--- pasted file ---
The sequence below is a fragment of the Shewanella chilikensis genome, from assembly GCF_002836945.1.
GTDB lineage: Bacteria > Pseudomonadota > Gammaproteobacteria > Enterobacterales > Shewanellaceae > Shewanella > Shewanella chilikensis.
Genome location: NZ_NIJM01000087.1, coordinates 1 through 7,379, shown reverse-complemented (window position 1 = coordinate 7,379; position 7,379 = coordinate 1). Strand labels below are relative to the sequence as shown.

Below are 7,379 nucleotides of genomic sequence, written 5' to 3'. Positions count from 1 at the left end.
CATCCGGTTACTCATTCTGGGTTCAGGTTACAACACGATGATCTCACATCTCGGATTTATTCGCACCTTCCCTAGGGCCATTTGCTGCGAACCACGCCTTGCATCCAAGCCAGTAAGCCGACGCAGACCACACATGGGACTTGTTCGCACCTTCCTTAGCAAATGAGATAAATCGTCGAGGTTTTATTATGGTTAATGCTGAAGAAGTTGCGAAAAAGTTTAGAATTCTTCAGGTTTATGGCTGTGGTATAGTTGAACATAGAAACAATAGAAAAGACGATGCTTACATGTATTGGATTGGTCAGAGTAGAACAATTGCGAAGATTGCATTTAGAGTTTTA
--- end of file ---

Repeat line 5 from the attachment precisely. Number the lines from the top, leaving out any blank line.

CATCCGGTTACTCATTCTGGGTTCAGGTTACAACACGATGATCTCACATCTCGGATTTATTCGCACCTTCCCTAGGGCCATTTGCTGCGAACCACGCCTTGCATCCAAGCCAGTAAGCCGACGCAGACCACACATGGGACTTGTTCGCACCTTCCTTAGCAAATGAGATAAATCGTCGAGGTTTTATTATGGTTAATGCTGAAGAAGTTGCGAAAAAGTTTAGAATTCTTCAGGTTTATGGCTGTGGTATAGTTGAACATAGAAACAATAGAAAAGACGATGCTTACATGTATTGGATTGGTCAGAGTAGAACAATTGCGAAGATTGCATTTAGAGTTTTA